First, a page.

Hi from Just Answer. going to use Q & A format for your answer...
Q & A didn't work, so staying with chat format.
It is my practice to file the returns to support the stepup in basis you will want.
You don't have to, as spelled out in the following article: http://wills.about.com/b/2011/09/15/to-file-form-706-form-8939-or-nothing-at-all-the-sequel.htm, in which the author reports decedents who died in 2010 got stepup in basis for their estates without having to file either the 706 or 8939. From the author,"...Now that the time has come for the heirs of 2010 decedents to make their decision, a few things have become clear:The estate tax is the default rule for 2010 decedents. In other words, if the gross estate of a 2010 decedent is valued under $5 million, then the heirs of the estate do not have to do anything - they will simply receive a full step up in basis of all of their deceased benefactor's assets and will not have to file Form 706 or Form 8939."
Okay; I know we will be filing late - are there any particular penalties that are NOT based on tax owed?
http://www.irs.gov/instructions/i706/ch01.html#d0e426 is the link to the IRS 706 instructions, re: penalties:
Penalties Late filing and late payment. Section 6651 provides for penalties for both late filing and for late payment unless there is reasonable cause for the delay. The law also provides for penalties for willful attempts to evade payment of tax. The late filing penalty will not be imposed if the taxpayer can show that the failure to file a timely return is due to reasonable cause. Reasonable cause determinations. If you receive a notice about penalties after you file Form 706, send an explanation and we will determine if you meet reasonable cause criteria. Do not attach an explanation when you file Form 706. Explanations attached to the return at the time of filing will not be considered. Valuation understatement. Section 6662 provides a 20% penalty for the underpayment of estate tax that exceeds $5,000 when the under- payment is attributable to valuation understatements. A valuation understatement occurs when the value of property reported on Form 706 is 65% or less of the actual value of the property. This penalty increases to 40% if there is a gross valuation under- statement. A gross valuation under- statement occurs if any property on the return is valued at 40% or less of the value determined to be correct. Penalties also apply to late filing, late payment, and underpayment of GST taxes.Return preparer. Estate tax return preparers, who prepare any return or claim for refund which reflects an understatement of tax liability due to willful or reckless conduct, are subject to a penalty of $5,000 or 50% of the income derived (or income to be derived), whichever is greater, for the preparation of each such return. See section 6694, the regulations thereunder, and Ann. 2009-15, 2009-11 I.R.B. 687 (available at www.irs.gov/pub/irs-irbs/irb09-11.pdf) for more information.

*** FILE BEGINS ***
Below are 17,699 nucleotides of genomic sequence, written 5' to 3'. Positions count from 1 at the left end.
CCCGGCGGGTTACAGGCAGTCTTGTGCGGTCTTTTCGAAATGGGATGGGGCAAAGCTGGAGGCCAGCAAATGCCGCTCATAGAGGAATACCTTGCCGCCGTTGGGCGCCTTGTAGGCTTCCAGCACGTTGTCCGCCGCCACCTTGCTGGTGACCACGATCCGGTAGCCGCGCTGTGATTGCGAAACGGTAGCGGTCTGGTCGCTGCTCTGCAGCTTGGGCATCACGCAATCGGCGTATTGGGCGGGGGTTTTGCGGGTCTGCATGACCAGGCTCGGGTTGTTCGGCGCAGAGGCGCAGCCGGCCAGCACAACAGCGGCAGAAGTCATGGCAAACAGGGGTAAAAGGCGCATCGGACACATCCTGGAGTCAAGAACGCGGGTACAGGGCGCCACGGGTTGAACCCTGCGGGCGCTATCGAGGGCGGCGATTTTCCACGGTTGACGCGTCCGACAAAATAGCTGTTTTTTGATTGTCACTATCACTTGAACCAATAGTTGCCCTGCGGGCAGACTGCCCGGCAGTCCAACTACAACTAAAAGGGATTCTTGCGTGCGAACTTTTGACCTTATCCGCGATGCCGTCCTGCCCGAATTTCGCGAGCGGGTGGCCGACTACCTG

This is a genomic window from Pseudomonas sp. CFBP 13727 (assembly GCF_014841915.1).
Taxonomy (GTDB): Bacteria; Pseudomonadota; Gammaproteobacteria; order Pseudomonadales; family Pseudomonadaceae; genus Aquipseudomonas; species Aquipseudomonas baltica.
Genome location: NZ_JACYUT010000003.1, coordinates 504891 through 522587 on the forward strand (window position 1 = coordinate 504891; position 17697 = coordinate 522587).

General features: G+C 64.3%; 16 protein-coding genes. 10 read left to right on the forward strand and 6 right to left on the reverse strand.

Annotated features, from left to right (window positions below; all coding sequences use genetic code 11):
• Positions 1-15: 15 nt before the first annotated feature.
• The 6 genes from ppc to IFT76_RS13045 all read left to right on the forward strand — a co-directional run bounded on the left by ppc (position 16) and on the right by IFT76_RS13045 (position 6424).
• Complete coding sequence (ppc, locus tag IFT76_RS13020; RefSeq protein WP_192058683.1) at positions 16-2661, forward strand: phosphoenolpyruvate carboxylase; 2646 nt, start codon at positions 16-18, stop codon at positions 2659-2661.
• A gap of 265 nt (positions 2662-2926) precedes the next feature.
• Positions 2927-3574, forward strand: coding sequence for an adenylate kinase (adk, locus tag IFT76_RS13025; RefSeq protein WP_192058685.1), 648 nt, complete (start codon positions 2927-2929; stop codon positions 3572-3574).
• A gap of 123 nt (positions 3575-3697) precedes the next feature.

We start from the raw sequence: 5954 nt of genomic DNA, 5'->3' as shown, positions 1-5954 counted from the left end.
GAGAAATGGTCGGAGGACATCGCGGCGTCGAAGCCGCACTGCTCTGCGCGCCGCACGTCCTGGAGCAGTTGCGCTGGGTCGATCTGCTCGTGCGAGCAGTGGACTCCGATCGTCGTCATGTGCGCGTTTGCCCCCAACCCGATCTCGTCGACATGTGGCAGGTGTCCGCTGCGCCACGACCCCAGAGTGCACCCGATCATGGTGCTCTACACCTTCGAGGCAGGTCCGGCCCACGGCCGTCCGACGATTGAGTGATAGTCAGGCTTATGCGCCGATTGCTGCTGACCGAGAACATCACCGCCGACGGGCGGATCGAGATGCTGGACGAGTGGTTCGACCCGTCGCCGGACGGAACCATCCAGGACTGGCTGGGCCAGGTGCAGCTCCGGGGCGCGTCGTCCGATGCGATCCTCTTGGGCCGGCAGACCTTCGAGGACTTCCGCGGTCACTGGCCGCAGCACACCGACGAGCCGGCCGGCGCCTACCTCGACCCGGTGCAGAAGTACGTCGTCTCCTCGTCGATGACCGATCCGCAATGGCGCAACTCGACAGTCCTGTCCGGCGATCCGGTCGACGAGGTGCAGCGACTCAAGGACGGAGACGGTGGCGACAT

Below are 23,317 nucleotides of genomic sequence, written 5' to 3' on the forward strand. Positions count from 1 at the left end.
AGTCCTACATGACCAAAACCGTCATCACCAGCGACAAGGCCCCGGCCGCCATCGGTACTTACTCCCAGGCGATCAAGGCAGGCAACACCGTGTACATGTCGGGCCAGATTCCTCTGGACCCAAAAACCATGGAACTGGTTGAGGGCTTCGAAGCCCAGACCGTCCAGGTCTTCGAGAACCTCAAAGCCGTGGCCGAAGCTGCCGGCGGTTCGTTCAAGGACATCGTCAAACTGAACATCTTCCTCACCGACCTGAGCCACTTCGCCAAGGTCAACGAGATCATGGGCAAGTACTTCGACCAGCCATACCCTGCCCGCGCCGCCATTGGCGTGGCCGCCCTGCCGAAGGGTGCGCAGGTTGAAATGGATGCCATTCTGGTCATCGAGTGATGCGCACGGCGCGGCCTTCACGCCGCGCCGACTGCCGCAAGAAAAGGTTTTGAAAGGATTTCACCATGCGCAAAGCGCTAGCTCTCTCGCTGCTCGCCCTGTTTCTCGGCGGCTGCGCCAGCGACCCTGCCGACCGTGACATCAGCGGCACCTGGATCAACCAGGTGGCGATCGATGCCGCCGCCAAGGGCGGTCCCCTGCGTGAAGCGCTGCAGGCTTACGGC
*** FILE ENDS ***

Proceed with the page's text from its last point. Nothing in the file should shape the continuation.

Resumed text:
The late filing penalty would apply, but you may be able to claim a reasonable cause abatement.
Sounds fair, straight-forward. The safest bet would be to file the #706 and perhaps seek abatement for any assessed penalty for good and reasonable cause. The easiest bet would be to hang our hats on the cited author who believes an estate under $5million does not have to file and can still claim the step up in basis.
If there is nothing else, I will put the decision in the hands of the client and proceed from there. Thanks for your help.
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